Opponents fear Casella's influence

LEWISTON — Casella's plan to build a single-stream recycling facility wouldn't be so objectionable if one thing changed, according to local activist Dan Gregoire. Get Casella out of it.

Amber Waterman/Sun Journal

Dan Gregoire of Lewiston is concerned Cassella's proposed single-stream recycling facility is just one more way for the Vermont-based company to get control of Lewiston's dump and start dumping out-of-state waste here. "A company like Casella creates contracts and they make it very hard for a community to regulate what they do," Gregoire said. "In my mind, sorting is not what they are after. This is just a ploy to get what they really want, which is control of the landfill."

"If they could do this with someone in state, like ecomaine in Portland, then we'd know who we're dealing with," Gregoire said.

Gregoire was at the tip of the local effort six years ago to defeat the waste-hauling conglomerate's plans to take over management and operations at the city's sanitary landfill.

And although company spokesmen have said the recycling plan does not include Lewiston's landfill, Gregoire said he and many residents like him are afraid it's just a foot in the door for the company.

"A company like Casella creates contracts and they make it very hard for a community to regulate what they do," Gregoire said. "In my mind, sorting is not what they are after. This is just a ploy to get what they really want, which is control of the landfill."

City Administrator Ed Barrett said it's his job to make sure that doesn't happen. He and his staff are talking to other communities that have had dealings with Casella and working to negotiate a contract.

"At this time, I think there is no desire or interest on the part of the city or the staff to look at changing anything at the landfill operation," Barrett said. "Does this proposal change that situation? I don't think it does. The community has been very clear that it wants the city to operate the landfill, and that's where the council and staff are. Whether there is a zero-sort facility here or not, it's unlikely to change who is in control of the landfill."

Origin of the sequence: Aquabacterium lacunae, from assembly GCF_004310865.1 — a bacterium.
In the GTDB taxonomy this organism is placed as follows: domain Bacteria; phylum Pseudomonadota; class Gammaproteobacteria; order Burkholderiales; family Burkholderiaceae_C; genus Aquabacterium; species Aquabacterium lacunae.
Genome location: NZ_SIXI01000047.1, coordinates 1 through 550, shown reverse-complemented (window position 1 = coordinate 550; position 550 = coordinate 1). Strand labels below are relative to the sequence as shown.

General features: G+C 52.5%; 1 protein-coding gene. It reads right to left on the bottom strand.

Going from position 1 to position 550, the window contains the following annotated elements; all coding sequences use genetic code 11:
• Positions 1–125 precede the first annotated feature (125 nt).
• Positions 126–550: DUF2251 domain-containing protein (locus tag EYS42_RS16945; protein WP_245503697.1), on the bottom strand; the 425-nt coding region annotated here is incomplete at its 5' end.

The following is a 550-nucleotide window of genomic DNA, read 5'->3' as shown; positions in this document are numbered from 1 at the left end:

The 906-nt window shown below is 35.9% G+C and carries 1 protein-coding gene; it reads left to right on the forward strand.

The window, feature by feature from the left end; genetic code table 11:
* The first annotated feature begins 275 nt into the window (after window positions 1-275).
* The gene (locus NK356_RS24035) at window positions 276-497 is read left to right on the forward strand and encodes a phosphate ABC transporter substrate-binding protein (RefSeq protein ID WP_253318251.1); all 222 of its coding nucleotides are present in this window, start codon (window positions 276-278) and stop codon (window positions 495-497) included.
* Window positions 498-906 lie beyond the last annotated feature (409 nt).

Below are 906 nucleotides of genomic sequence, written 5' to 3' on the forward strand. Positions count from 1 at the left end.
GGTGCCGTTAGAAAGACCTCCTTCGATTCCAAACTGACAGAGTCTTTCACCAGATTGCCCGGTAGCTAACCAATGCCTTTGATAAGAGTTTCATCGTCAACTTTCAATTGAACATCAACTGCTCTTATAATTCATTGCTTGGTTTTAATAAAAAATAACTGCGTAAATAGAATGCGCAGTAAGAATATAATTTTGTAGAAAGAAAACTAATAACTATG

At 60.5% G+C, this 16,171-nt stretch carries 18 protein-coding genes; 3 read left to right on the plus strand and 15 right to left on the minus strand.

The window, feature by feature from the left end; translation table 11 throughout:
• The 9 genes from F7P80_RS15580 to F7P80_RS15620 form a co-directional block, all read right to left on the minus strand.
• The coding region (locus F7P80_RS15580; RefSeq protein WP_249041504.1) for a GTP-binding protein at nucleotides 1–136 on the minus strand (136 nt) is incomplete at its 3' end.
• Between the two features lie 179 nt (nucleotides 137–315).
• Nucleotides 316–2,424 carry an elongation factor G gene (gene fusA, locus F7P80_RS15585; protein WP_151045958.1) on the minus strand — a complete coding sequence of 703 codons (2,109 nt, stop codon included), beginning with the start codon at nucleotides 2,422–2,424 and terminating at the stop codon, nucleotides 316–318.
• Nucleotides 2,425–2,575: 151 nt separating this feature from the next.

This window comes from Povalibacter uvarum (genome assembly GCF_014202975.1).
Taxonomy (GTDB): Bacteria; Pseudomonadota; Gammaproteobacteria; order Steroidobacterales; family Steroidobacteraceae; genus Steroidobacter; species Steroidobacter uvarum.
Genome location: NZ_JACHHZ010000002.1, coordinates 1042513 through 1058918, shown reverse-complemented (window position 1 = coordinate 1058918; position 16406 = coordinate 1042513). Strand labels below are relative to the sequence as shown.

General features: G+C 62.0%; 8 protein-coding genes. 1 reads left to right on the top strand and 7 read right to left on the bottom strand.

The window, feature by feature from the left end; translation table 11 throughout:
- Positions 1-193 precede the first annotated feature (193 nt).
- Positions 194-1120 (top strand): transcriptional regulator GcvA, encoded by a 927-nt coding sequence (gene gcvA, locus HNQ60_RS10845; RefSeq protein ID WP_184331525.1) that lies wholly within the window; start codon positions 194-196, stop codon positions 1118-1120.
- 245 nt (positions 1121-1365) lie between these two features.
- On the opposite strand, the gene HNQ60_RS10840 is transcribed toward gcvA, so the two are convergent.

A draft of the proposed 30-year lease deal could go to city councilors later this year. If the city and the company can reach terms, the company would build a 15,000-square-foot, automated recycling center south of the city's landfill at the city's transfer station. The center would take material collected from communities around Maine, sort it and sell it on the commodities market.

"We are doing our own research," Barrett said. "We've taken notes on what people have said and we're reaching out to people around the state that have had interactions with the company in the past."

But for Gregoire and state solid waste activists, it's just one part of the company's effort to build a trash-hauling monopoly in Maine and all of New England.

"It may be sometime down the road," Gregoire said. "There is so much fine print in a contract you can never be sure what you are dealing with."

Local ill will goes back to 2005 when the company began negotiating a management deal for the city's sanitary landfill. According to that deal, the company would have paid the city $1 million per year to control the landfill. Casella would have been responsible for future expansion at the landfill as well as daily management, but would have been allowed to bring in refuse from out-of-state.

First, the state Department of Environmental Protection stepped in, fearing the deal would violate a state ban on privately owned landfills. The city and the company negotiated a new deal that banned trash from out of state but would have allowed dumping ash from a Casella-controlled incinerator in Old Town — even ash that originated as trash from outside Maine. It also would have let the company bring in wood, concrete and metal recycling debris from outside Maine.

Fearing the landfill would become a mound of out-of-state trash, community opposition rose up. The plan was scheduled to go on the November 2007 ballot, but councilors decided to kill it in September of that year.

Barrett said those fears should not be a problem today. The new proposal is completely disconnected from the landfill. According to Casella's proposal, the facility would sort recyclables collected from around Maine and only from Maine. Any recycling that could not be sorted would be taken to the company's Juniper Ridge Landfill in Old Town.

"We are going to be very clear defining what area we are talking about," Barrett said. "It will exclude the sanitary landfill. There is just no way I could see anything coming out of this process that would let them take over the landfill. That could be exclusively stated in the contract."

staylor@sunjournal.com

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Comments

 's picture

It would be to bad to have a

It would be to bad to have a big trash mountain like the one off 95 south of Bangor, in the Lewiston area. It is certainly an eyesore!

 's picture

It would be to bad to have a

It would be to bad to have a big trash mountain like the one off 95 south of Bangor, in the Lewiston area. It is certainly an eyesore!

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